By 2nd Lt. Alexandre Barbé
First published in
SFOR Informer#110, April 4, 2001
The Portuguese will take over the Dane's daily
missions during the next few days. Nothing more than a joint patrol
could best help them to dive into reality.
Doboj - A few snowflakes are not going to stop the Danish-Portuguese
joint patrol to drive its way. Soldiers make their path through
mud, even if they need to go in force.
With Danish 1st Lt. Bjarke Skov, platoon leader in the Nordpol
Battle Group tank C-Squadron, Portuguese 2nd Lt. Antonio Marques,
mortar platoon leader of the Operational Reserve (OPRES), drives
a reconnaissance patrol. He'll soon take over Skovs area
of responsibility for about 10 days. Meantime, the Danes will
participate in Baltic Resolve exercise, in Multinational Division
conducting all the missions of the Danes: patrols, weapons storage
sites inspections, refugee camps visits. Our goal is to maintain
these missions, not to change them. So we need to see what they
usually do," said Capt. Filipe Vieira, leader of 76 Portuguese
soldiers who arrived in camp Dannevirke, near Doboj, on March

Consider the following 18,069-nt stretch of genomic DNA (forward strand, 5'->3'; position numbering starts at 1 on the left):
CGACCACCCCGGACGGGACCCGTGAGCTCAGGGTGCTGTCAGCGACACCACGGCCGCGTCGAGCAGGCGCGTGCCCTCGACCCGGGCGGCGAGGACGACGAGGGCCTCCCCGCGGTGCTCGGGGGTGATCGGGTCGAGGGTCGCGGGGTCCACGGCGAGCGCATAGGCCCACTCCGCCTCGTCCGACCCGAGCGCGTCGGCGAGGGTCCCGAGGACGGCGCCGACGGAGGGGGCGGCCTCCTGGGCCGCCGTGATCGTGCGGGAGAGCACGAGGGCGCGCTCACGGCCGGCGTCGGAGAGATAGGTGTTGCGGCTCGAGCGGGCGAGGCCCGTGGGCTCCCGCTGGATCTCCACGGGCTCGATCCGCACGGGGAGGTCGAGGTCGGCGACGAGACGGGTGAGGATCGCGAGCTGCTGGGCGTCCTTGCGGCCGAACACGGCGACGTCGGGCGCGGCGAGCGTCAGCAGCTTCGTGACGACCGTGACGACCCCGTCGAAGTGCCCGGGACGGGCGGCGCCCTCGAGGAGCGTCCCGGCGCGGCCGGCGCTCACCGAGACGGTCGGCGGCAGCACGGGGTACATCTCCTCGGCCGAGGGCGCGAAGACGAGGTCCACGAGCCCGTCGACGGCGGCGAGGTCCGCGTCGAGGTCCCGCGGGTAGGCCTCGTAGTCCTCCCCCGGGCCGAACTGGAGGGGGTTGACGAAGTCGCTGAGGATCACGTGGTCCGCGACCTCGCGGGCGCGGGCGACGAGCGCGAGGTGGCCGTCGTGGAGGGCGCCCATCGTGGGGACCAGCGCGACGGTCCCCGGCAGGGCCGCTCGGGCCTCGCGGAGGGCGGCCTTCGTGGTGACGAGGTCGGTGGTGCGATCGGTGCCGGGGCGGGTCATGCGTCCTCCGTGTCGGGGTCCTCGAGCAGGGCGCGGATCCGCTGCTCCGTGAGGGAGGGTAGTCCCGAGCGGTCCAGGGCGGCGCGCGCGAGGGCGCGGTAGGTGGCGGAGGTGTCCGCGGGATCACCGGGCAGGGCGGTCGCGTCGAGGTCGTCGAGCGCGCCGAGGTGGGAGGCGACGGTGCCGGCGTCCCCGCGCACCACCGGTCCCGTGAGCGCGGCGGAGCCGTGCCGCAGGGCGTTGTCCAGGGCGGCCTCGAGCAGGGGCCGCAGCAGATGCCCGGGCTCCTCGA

26. A rifle platoon and a mortar platoon will be stationed there
for two weeks with their 21 vehicles, among which the Chaimites,
their armoured personnel carrier.
Arrived in the theatre at the end of January
for a six-month tour, the third rotation of the OPRES is composed
of three companies (323 soldiers) based in Visoko. The OPRES
is part of mechanised infantry and is divided into:
- an infantry company
- a cavalry company
- a support and services company, including a mortar platoon
- a staff team
Before taking to the road with two Danish vehicles
and two Portuguese jeeps, Skov is reparing the patrol in the ops
room. Marques and three sergeants get the instructions. A first
stop is scheduled in the town of Derventa at an International
Police Task Force (IPTF) station.
With Maj. Robby Zocher, the conversation starts. "We had
two traffic accidents and a house fire last week, but the area
is quite calm. We have a very good relationship with the local
police and the population," he stressed. The Portuguese don't
miss the opportunity of this first contact. It's also a way of
seeing how the Danes work, in order to do the same good job.
Ready to work
bit further, after the patrol has left the concrete road and the
drivers have to seriously deal with their driving skills on very
bad soil paths, they stop in a village. Some houses are being
reconstructed there. "This house had been blown up about
three days ago. The man who was rebuilding it and was living on
the first floor was not here the night it happened. IPTF and local
police are investigating," specified Skov. "I wanted
to see if there had been some changes since our last patrol here,"
Back on the concrete road, the patrol heads towards the town of
Bosanski Brod/Sprski Brod, on the Croatian border. It will be
back to Camp Dannevirke late in the afternoon. Now, the Portuguese
are ready to accomplish their mission.
Nations of SFOR: Denmark,
SFOR at Work